Pakistan, 1986. Zahid was a Muslim priest who had been brought up to hate and kill those with conflicting beliefs, especially Christians. He often persecuted Christians in town, feeling that by doing so, he would please Allah (the Muslim god). One day when Zahid was persecuting Christians, someone dropped a Bible. Rather than disposing of it, as he normally would have, Zahid hung onto it because he felt compelled to read it and expose its errors. In short, Zahid converted to Christianity and shared the Bible’s teachings with everyone. As a result, he was considered a traitor. Zahid began to experience much of the persecution he had carried out against many Christians. For two years he was imprisoned, beaten, tortured, and eventually sentenced to be hung to death (DcTalk 53-54).
The sort of persecution Zahid dealt out and later experienced himself occurs daily in various places of the world. In the days following September 11, though, most people were quick to hide differences between the Christian God and Allah. Muslims and non-Muslims alike explained that Muslims are good people and worship the same god Christians worship. Due to the politically correct mindset of today, most people accept this statement without questioning it. They fail to recognize the many differences between the Christian God and Allah. The question must be asked, though, if Allah and the Christian God are the same – if Christians and Muslims worship the same god – why do many Muslims hate Christians with such a passion; why do they kill Christians? By comparing the characters of Allah and the Christian God, it can be seen they are actually quite different (Speight 108).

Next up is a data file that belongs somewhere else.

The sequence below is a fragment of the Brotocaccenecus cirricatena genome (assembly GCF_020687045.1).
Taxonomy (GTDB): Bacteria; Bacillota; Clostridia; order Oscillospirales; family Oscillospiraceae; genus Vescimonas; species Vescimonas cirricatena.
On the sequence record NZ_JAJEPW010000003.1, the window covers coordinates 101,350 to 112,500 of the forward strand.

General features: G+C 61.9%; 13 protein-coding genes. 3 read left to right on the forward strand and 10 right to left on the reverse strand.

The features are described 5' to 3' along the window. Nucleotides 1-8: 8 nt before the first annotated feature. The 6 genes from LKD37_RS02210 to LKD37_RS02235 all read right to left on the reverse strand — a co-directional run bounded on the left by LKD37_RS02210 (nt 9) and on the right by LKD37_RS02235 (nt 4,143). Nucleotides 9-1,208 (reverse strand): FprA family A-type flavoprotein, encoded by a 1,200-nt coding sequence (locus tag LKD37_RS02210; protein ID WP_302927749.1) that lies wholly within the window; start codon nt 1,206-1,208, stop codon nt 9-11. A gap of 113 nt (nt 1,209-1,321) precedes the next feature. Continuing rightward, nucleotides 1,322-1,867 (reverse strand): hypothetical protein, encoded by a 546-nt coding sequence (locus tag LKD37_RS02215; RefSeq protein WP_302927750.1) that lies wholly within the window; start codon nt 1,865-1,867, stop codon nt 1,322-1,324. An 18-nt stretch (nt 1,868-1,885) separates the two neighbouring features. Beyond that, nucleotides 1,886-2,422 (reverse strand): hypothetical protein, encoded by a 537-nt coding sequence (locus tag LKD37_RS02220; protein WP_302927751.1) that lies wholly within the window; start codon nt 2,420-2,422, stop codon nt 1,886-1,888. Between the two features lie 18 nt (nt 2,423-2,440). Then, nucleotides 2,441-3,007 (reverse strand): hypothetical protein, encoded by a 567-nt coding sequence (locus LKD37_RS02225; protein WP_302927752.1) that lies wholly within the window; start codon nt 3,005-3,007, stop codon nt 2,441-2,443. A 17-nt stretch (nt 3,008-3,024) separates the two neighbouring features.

Although much obvious evidence of the hatred many Muslims feel toward Christians exists, many people do not know of this enmity. They take a look at some basic traits of Allah and of the Christian God and think they are the same. Take, for example, the common trait of a monotheistic god who is creator, sustainer, and ruler of the world. Allah, like the Christian God, is seen as the most powerful being in the world; no one even comes close to comparing to him. Similarly, no one can share power with him. Both beings also play a role in creation – they not only created the world and everything in it, but also constantly hold it together. Many people look at these similarities and, as a result, think the two beings are same. By looking at each in greater detail, though, the differences quickly become obvious. (al-Araby 44; Haneef 13-14, 15).
Although both Allah and the Christian God are seen as monotheistic by their followers, Muslims see the definition of a monotheistic deity a little bit differently. Or, looking at it another way, Muslims do not understand the Christian doctrine of the Trinity. In Christianity, God is seen as one, but at the same time as having three distinct “persons” – the Father, the Son, and the Holy Spirit. Matthew 28:19 says, “Go therefore and make disciples of all the...